Counties pitch mental-health plan

As mental-health reform unfolds in Buncombe and seven other WNC counties, local advocates fear they may be shut out of key policy decisions.

A public forum on mental-health reform has been set for 6:30 p.m. on Tuesday, March 25 in Laurel Auditorium on A-B Tech’s Asheville campus.

Instead of publicly provided services (such as those offered by the Blue Ridge Center in Asheville), the statewide reform aims to divert public dollars to private providers, in the name of providing more choice.

Last October, Buncombe, Henderson, Madison, Mitchell, Polk, Rutherford, Transylvania and Yancey counties agreed to merge three separate programs into a single Local Management Entity that will coordinate mental-health, developmental-disability and substance-abuse services. Those counties’ commissioners have until May 1 to approve the new agency’s proposed Local Business Plan (see; it will then go to Raleigh for state approval.

One of the first decisions facing the eight sets of commissioners is the makeup of the governing board. State law requires that at least 50 percent of the board members consist of representatives of the following groups: physicians, clinical professionals, “consumers” of those services and their family members. But commissioners also may come up with their own approach, provided there’s “sufficient citizen participation, equitable representation of the disability groups, and equitable representation of the participating counties,” according to the statute.

At a March 6 meeting in Fletcher, the county managers pitched a plan calling for an 11-member board starting next year: eight county commissioners or county staffers and three mental-health professionals, family members or consumers. By 2006, the board would increase to 17 members, with professionals, family members and consumers outnumbering county officials 9-8.

But that scaled-back opportunity for initial public participation has disturbed some family and consumer advocates.

“After fighting for consumer & family involvement for years, I don’t see turning the critical period of formulation of the LME over to 8 county managers,” declared Micaville resident Bob Carey in a mass e-mail, adding later that the managers simply don’t have the depth of knowledge — or perspective — that advocates have. In addition, he noted, “They’ll have the power, because it will be 8-3.”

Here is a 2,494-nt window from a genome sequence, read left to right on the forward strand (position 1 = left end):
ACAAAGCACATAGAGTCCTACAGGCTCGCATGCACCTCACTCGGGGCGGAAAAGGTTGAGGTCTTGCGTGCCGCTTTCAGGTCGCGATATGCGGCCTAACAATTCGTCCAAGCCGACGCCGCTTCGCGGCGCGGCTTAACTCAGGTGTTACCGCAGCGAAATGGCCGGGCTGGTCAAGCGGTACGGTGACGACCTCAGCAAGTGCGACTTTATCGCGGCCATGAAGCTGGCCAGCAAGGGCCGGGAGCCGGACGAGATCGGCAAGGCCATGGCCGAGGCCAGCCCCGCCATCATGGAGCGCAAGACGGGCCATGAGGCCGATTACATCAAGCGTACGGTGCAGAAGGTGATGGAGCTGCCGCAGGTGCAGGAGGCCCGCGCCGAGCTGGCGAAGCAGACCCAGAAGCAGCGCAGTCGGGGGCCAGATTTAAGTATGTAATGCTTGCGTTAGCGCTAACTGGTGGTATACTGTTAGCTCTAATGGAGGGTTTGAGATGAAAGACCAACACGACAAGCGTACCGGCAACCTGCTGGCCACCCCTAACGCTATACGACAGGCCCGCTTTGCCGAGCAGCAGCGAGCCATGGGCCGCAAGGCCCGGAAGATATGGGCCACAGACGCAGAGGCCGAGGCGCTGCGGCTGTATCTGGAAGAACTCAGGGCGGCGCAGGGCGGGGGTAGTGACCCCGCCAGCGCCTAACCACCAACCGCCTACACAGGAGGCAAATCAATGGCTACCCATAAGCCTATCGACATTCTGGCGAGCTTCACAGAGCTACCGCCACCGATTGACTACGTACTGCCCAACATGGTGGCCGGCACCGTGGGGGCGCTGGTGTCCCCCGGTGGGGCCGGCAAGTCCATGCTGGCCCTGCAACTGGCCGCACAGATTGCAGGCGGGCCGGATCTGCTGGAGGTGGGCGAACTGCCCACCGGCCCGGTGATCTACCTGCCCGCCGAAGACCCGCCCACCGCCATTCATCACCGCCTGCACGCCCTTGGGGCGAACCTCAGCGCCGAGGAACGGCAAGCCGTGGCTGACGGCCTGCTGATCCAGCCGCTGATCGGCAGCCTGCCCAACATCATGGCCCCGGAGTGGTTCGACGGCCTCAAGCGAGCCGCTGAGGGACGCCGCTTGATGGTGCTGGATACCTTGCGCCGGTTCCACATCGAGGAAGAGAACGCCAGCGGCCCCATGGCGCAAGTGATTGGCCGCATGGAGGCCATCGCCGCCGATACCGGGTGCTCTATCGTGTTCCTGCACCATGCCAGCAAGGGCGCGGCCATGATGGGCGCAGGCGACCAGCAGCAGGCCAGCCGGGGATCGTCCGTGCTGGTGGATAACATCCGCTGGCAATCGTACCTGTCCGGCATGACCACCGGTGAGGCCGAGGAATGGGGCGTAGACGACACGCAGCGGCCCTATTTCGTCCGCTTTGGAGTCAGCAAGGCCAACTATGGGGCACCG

His wife, Nancy Carey, noted: “Advocates want to be at the table at the very beginning of the LME’s board. … I want us to join hands and work together, as the law was intended.”

Assistant Buncombe County Manager Jerome Jones concedes that advocates have legitimate questions. But a smaller board, he explains, could make decisions faster and still reflect community concerns.

“Our observation … has been that the large … boards can become unwieldy and in some cases may not provide the firm policy guidance that even the advocacy groups might prefer,” said Jones.

Meanwhile, Judith West of Trend Community Mental Health Services (serving Henderson and Transylvania counties) urged the commissioners not to take too much time to make a decision, since the planned demise of publicly provided services makes it increasingly hard to retain staffers. But Jerry Rice of the Buncombe County Mental Health Reform Advisory Task Force doesn’t want the commissioners to be rushed into approving a hefty Local Business Plan that was more than a year in the making. “They want [the commissioners] to come up to speed in a couple of months in what they’ve been drowning in 14 months,” he said.


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